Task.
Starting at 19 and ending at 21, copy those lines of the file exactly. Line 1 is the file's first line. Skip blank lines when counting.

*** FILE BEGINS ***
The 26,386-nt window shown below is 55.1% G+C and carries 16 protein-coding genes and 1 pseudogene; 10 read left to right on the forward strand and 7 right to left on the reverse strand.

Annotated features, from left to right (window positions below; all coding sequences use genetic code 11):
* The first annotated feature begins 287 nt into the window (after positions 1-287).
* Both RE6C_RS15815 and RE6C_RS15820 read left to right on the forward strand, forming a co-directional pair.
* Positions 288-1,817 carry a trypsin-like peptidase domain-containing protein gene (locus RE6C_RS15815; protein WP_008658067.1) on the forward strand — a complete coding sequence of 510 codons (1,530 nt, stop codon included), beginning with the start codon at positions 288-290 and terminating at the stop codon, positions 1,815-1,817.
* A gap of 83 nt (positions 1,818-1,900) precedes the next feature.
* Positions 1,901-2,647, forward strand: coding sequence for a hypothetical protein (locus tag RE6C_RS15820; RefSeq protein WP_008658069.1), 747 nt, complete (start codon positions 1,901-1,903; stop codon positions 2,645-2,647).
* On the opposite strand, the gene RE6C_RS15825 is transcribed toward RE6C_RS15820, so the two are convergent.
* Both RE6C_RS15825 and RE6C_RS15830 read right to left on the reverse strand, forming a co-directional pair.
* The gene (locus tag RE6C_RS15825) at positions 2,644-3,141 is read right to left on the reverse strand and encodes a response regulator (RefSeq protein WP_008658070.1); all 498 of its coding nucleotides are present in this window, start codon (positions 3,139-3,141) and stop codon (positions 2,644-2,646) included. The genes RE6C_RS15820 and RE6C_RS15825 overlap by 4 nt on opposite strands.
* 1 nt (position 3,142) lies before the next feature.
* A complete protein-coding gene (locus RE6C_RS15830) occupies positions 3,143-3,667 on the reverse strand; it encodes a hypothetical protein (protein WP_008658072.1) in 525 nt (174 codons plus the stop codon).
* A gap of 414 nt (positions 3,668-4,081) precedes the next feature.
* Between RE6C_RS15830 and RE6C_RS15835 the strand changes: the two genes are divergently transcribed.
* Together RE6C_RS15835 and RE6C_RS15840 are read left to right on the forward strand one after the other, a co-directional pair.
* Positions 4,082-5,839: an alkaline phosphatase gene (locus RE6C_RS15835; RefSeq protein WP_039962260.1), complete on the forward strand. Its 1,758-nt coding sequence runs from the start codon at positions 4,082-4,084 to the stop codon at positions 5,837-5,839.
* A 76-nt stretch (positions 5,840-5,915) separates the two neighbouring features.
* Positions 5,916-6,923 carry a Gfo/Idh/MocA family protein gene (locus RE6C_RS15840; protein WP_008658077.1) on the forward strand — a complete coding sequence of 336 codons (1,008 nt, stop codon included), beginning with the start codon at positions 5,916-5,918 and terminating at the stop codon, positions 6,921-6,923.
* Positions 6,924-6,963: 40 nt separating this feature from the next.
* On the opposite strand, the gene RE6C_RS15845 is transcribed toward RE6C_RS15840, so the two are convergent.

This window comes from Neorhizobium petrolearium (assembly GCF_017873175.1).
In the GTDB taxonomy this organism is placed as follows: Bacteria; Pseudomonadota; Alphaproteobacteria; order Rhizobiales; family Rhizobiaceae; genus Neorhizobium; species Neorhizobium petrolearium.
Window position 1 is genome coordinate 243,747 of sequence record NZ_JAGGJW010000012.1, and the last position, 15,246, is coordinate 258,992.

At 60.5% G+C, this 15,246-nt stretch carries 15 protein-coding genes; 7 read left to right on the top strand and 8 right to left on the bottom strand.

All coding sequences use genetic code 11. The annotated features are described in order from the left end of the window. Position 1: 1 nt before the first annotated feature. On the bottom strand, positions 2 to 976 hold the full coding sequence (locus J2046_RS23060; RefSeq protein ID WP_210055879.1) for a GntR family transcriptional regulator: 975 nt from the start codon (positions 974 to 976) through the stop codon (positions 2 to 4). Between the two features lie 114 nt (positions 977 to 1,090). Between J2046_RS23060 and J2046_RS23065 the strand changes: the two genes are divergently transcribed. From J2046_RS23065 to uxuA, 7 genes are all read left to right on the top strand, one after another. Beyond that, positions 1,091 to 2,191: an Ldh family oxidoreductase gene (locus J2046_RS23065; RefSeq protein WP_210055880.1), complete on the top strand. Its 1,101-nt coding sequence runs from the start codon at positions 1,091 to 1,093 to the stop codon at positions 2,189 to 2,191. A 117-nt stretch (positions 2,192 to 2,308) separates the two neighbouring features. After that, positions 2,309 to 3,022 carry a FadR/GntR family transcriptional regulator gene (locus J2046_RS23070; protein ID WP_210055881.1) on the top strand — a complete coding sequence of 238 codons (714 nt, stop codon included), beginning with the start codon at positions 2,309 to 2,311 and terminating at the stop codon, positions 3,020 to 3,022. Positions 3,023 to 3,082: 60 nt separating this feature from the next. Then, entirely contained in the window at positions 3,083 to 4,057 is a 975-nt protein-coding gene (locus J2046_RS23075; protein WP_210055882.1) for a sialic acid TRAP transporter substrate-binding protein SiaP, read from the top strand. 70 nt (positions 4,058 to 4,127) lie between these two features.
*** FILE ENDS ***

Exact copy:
* Positions 6,924-6,963: 40 nt separating this feature from the next.
* On the opposite strand, the gene RE6C_RS15845 is transcribed toward RE6C_RS15840, so the two are convergent.

This window comes from Neorhizobium petrolearium (assembly GCF_017873175.1).